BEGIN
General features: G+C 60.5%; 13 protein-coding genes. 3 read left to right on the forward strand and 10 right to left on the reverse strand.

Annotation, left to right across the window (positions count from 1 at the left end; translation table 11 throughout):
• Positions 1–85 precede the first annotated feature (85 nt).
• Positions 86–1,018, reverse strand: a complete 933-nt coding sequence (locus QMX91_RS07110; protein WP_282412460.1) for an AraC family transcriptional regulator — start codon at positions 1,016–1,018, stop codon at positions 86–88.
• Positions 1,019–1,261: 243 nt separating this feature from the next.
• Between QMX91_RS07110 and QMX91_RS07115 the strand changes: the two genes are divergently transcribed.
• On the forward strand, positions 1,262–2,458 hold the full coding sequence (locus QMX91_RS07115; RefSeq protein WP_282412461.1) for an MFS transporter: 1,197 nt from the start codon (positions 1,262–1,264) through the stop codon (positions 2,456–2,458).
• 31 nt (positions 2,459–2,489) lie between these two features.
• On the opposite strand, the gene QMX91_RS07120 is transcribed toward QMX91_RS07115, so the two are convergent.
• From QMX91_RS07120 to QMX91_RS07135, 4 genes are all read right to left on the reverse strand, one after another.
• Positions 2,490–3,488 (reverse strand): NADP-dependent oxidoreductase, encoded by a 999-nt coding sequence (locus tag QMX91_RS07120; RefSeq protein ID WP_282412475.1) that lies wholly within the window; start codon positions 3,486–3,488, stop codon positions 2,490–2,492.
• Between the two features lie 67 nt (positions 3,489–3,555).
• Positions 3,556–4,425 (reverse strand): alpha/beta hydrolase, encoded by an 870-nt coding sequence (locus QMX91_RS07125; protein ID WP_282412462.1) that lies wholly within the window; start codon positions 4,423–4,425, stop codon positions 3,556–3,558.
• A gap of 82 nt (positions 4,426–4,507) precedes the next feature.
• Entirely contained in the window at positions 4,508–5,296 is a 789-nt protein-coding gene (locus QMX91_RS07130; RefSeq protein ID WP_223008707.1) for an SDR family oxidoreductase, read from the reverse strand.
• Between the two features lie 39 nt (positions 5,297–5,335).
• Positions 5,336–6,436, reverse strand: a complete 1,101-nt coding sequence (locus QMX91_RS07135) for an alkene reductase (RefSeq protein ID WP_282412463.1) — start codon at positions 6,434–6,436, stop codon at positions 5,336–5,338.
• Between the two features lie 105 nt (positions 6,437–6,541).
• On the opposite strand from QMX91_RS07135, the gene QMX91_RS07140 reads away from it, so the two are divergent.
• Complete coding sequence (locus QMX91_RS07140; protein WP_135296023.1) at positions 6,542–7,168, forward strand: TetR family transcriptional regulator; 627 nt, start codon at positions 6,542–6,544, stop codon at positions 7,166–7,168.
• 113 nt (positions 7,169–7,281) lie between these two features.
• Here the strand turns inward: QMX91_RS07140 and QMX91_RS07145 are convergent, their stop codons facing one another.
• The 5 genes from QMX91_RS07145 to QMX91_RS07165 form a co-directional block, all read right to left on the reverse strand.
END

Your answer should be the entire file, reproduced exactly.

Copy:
General features: G+C 60.5%; 13 protein-coding genes. 3 read left to right on the forward strand and 10 right to left on the reverse strand.

Annotation, left to right across the window (positions count from 1 at the left end; translation table 11 throughout):
• Positions 1–85 precede the first annotated feature (85 nt).
• Positions 86–1,018, reverse strand: a complete 933-nt coding sequence (locus QMX91_RS07110; protein WP_282412460.1) for an AraC family transcriptional regulator — start codon at positions 1,016–1,018, stop codon at positions 86–88.
• Positions 1,019–1,261: 243 nt separating this feature from the next.
• Between QMX91_RS07110 and QMX91_RS07115 the strand changes: the two genes are divergently transcribed.
• On the forward strand, positions 1,262–2,458 hold the full coding sequence (locus QMX91_RS07115; RefSeq protein WP_282412461.1) for an MFS transporter: 1,197 nt from the start codon (positions 1,262–1,264) through the stop codon (positions 2,456–2,458).
• 31 nt (positions 2,459–2,489) lie between these two features.
• On the opposite strand, the gene QMX91_RS07120 is transcribed toward QMX91_RS07115, so the two are convergent.
• From QMX91_RS07120 to QMX91_RS07135, 4 genes are all read right to left on the reverse strand, one after another.
• Positions 2,490–3,488 (reverse strand): NADP-dependent oxidoreductase, encoded by a 999-nt coding sequence (locus tag QMX91_RS07120; RefSeq protein ID WP_282412475.1) that lies wholly within the window; start codon positions 3,486–3,488, stop codon positions 2,490–2,492.
• Between the two features lie 67 nt (positions 3,489–3,555).
• Positions 3,556–4,425 (reverse strand): alpha/beta hydrolase, encoded by an 870-nt coding sequence (locus QMX91_RS07125; protein ID WP_282412462.1) that lies wholly within the window; start codon positions 4,423–4,425, stop codon positions 3,556–3,558.
• A gap of 82 nt (positions 4,426–4,507) precedes the next feature.
• Entirely contained in the window at positions 4,508–5,296 is a 789-nt protein-coding gene (locus QMX91_RS07130; RefSeq protein ID WP_223008707.1) for an SDR family oxidoreductase, read from the reverse strand.
• Between the two features lie 39 nt (positions 5,297–5,335).
• Positions 5,336–6,436, reverse strand: a complete 1,101-nt coding sequence (locus QMX91_RS07135) for an alkene reductase (RefSeq protein ID WP_282412463.1) — start codon at positions 6,434–6,436, stop codon at positions 5,336–5,338.
• Between the two features lie 105 nt (positions 6,437–6,541).
• On the opposite strand from QMX91_RS07135, the gene QMX91_RS07140 reads away from it, so the two are divergent.
• Complete coding sequence (locus QMX91_RS07140; protein WP_135296023.1) at positions 6,542–7,168, forward strand: TetR family transcriptional regulator; 627 nt, start codon at positions 6,542–6,544, stop codon at positions 7,166–7,168.
• 113 nt (positions 7,169–7,281) lie between these two features.
• Here the strand turns inward: QMX91_RS07140 and QMX91_RS07145 are convergent, their stop codons facing one another.
• The 5 genes from QMX91_RS07145 to QMX91_RS07165 form a co-directional block, all read right to left on the reverse strand.